WRAPUP 2-Kellogg, Hershey views highlight food sector woes

* Hershey gives disappointing 2011 forecast

* Kellogg cuts 2010 view for 2nd time on weak cereal sales

* Hershey shares down 3 pct; Kellogg nearly flat
(Rewrites; Adds analysts’ comments; Changes headline)

By Martinne Geller

NEW YORK, Oct 21 (BestGrowthStock) – The specter of rising
commodity costs scared investors away from U.S. candy maker
Hershey Co (HSY.N: ) while Kellogg Co (K.N: ), reduced its profit
forecast, hurt by price competition.

But the Kellogg forecast quantified concerns already in the
market and its shares were nearly flat.

Hershey, the maker of Hershey’s Kisses and Reese’s peanut
butter cups, saw its shares fall 3 percent on Thursday after it
gave a range for expected 2011 earnings with a mid-point that
was below analysts’ average estimate. It also said ingredient
costs would be higher next year — a big concern for U.S. food
makers at a time when a sluggish economy makes it hard to raise
prices. [ID:nN0492040]

Consumers’ habit of buying whatever brand is on sale has
fueled an intense price war at grocery stores across the United
States and hurt profits at many food companies, including
Kellogg, the world’s biggest cereal maker.

The maker of Frosted Flakes cereal and Eggo waffles cut its
2010 outlook for the second time, citing weak cereal sales that
were hurt by price competition and a product recall. But the
company’s shares were off only slightly, on relief that the
impact was not worse.

“The issues that prompted the guidance cut today were
already pretty well understood by investors,” said Edward Jones
analyst Matt Arnold. “We now have a decent feel for what the
risk is, and it certainly could have been worse.”

Kellogg said it now expects earnings to rise 4 percent to 5
percent for 2010, excluding the impact of foreign currency (Read more about trading foreign currency.
fluctuations. That is down from the 8 to 10 percent forecast it
gave in July, which itself was lower than its previous view.

It is expected to report third-quarter earnings on Nov. 2.
[ID:nN21273800]

“Kellogg was negatively impacted from their own recall,”
said Morningstar analyst Erin Swanson, referring to when the
world’s largest cereal maker voluntarily pulled millions of
cereal boxes from store shelves across the country in June due
to some foul smells. [ID:nN25162877].

By contrast, rival General Mills Inc (GIS.N: ) said last
month that sales rose 1.5 percent, helped by a 4 percent gain
for cereal. [ID:nN2299767]

Arnold said General Mills was “the star of the group” when
it comes to managing costs in a tough environment and being
able to boost revenue with product innovations such as
chocolate Cheerios and Pillsbury mini pancakes.

Standard & Poor’s Equity Research lowered its rating on
Kellogg to “Hold” from “Buy,” and cut its 12-month price target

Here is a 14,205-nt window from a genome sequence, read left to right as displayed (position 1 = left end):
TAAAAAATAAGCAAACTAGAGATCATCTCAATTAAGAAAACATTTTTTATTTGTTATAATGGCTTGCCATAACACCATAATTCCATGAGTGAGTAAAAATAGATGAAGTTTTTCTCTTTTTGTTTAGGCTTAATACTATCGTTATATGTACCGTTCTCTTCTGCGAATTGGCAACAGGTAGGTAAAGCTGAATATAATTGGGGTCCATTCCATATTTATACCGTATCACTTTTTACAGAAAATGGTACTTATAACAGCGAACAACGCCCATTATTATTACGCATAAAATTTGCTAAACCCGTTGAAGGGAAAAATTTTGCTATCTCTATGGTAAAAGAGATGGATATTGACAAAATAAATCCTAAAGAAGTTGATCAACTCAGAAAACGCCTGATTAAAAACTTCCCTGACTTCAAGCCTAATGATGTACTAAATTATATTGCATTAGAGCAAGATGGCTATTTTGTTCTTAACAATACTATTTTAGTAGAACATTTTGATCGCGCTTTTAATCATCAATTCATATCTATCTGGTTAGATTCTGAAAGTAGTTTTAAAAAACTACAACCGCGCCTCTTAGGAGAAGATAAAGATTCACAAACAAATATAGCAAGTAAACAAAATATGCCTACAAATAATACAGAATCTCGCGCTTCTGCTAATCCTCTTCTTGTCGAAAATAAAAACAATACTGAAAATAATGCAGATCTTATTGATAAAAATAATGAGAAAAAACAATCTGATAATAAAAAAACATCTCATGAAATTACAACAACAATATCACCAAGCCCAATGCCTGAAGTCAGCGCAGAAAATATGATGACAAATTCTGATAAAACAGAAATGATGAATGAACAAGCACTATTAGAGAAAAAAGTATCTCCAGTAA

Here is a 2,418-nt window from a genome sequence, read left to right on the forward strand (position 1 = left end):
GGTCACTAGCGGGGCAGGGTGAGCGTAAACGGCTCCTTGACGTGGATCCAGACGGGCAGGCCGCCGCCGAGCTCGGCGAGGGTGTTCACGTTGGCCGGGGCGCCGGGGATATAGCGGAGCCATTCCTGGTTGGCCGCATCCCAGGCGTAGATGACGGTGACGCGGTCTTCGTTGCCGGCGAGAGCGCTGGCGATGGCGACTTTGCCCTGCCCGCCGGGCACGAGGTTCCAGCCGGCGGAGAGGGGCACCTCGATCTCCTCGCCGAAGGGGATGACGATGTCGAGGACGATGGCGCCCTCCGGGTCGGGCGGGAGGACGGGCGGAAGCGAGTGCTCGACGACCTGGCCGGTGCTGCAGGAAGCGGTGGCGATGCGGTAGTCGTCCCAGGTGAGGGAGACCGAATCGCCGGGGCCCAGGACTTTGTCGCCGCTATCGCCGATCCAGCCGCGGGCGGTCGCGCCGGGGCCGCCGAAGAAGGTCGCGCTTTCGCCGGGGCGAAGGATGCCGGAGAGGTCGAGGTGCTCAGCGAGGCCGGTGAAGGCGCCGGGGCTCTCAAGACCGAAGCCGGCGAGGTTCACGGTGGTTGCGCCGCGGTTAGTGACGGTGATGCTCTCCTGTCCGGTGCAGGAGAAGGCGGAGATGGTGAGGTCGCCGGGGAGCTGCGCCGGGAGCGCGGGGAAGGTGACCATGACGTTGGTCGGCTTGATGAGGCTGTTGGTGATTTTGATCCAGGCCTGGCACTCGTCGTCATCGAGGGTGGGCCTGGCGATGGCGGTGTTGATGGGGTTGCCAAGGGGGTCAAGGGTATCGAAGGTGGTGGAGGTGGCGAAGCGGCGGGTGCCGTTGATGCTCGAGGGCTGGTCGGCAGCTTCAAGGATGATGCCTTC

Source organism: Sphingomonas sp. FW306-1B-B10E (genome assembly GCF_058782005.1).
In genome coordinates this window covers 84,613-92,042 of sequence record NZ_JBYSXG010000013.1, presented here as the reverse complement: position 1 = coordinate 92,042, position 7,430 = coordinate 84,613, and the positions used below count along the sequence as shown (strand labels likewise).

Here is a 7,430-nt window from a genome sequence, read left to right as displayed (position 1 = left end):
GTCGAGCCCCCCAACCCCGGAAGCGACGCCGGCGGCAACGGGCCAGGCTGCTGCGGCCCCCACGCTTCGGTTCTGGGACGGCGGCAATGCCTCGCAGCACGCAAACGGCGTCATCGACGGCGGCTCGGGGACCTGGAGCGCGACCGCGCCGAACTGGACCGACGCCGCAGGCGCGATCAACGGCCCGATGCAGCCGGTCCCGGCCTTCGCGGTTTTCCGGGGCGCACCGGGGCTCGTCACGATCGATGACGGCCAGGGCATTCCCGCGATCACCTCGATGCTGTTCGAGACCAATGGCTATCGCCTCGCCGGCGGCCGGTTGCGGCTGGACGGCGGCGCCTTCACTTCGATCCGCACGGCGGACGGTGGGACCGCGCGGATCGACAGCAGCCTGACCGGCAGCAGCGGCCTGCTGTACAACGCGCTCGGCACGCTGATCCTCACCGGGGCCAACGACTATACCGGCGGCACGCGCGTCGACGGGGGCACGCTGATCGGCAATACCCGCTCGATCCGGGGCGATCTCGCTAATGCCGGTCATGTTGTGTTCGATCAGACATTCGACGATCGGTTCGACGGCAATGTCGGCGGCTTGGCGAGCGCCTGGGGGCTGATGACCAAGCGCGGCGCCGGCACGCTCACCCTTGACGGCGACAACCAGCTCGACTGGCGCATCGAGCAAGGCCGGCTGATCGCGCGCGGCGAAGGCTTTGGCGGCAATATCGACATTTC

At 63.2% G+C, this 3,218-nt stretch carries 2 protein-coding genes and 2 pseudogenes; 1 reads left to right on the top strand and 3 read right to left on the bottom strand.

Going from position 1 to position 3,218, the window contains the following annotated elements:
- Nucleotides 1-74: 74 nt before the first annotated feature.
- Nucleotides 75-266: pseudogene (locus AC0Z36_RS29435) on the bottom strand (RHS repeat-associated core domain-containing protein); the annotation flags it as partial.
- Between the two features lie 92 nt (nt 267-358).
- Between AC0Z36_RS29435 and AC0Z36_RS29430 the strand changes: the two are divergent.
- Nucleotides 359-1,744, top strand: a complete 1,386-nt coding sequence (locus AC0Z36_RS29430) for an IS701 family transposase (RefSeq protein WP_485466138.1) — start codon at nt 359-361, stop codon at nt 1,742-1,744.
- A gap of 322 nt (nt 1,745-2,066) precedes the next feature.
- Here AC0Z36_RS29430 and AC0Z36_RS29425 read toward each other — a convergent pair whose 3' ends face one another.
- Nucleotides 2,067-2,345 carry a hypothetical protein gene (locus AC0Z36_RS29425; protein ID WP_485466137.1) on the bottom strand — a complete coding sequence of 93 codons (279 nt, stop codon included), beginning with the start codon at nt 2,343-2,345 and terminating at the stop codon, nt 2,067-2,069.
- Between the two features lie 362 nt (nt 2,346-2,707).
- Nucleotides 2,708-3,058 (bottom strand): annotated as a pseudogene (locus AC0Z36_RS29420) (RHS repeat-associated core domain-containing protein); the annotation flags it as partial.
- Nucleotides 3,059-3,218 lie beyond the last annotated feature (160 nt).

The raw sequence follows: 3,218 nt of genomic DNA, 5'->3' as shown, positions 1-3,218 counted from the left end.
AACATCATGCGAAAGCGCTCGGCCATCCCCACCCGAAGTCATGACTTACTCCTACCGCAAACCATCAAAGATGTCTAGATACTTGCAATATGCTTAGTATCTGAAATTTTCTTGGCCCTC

to $53 from $55.

Kellogg shares were off 2 cents at $50 in afternoon trade
on the New York Stock Exchange on Thursday.

COSTS, EXPECTATIONS WEIGH ON HERSHEY

Hershey, meanwhile, reported third quarter earnings that
were in line with expectations and raised its 2010 forecast. It
also said sales for Halloween — a key season for candy makers
— were off to a good start. [ID:nN21244455]

Hershey also forecast 2011 earnings of $2.67 to $2.76 a
share, excluding one-time items. Analysts on average forecast
$2.74 per share, according to Thomson Reuters I/B/E/S.

Its shares fell $1.58 to $49.52 in afternoon trading on the
New York Stock Exchange.

“There is no doubt that inflation is a headwind next year
compared to this year,” said a Hershey executive on a
conference call, noting that Hershey’s key ingredients include
cocoa and dairy. “We have it built into how we think about the
top line and bottom line.”

Hershey’s forecast could prove to be conservative, said
Barclays Capital analyst Andrew Lazar, but in the meantime, he
noted it could be “a bit disappointing to investors that have
become accustomed to double-digit gains the past two years”.

“Given the stock’s 30 percent premium to the packaged food
(industry), we could see the shares giving up a bit of ground
today,” Lazar wrote in an analyst note.

Hershey said it now expects 2010 profit of $2.52 to $2.56
per share excluding items, up from a prior range of $2.47 to
$2.52 per share and analysts’ estimate of $2.53 per share.

Net sales rose 4.2 percent to $1.55 billion, driven by
increased sales volume of its core U.S. brands and growth in
its emerging market businesses. But the sales fell short of
analysts’ expectation for sales of $1.56 billion.
(Writing by Brad Dorfman)
(Reporting by Martinne Geller, editing by Dave Zimmerman)

WRAPUP 2-Kellogg, Hershey views highlight food sector woes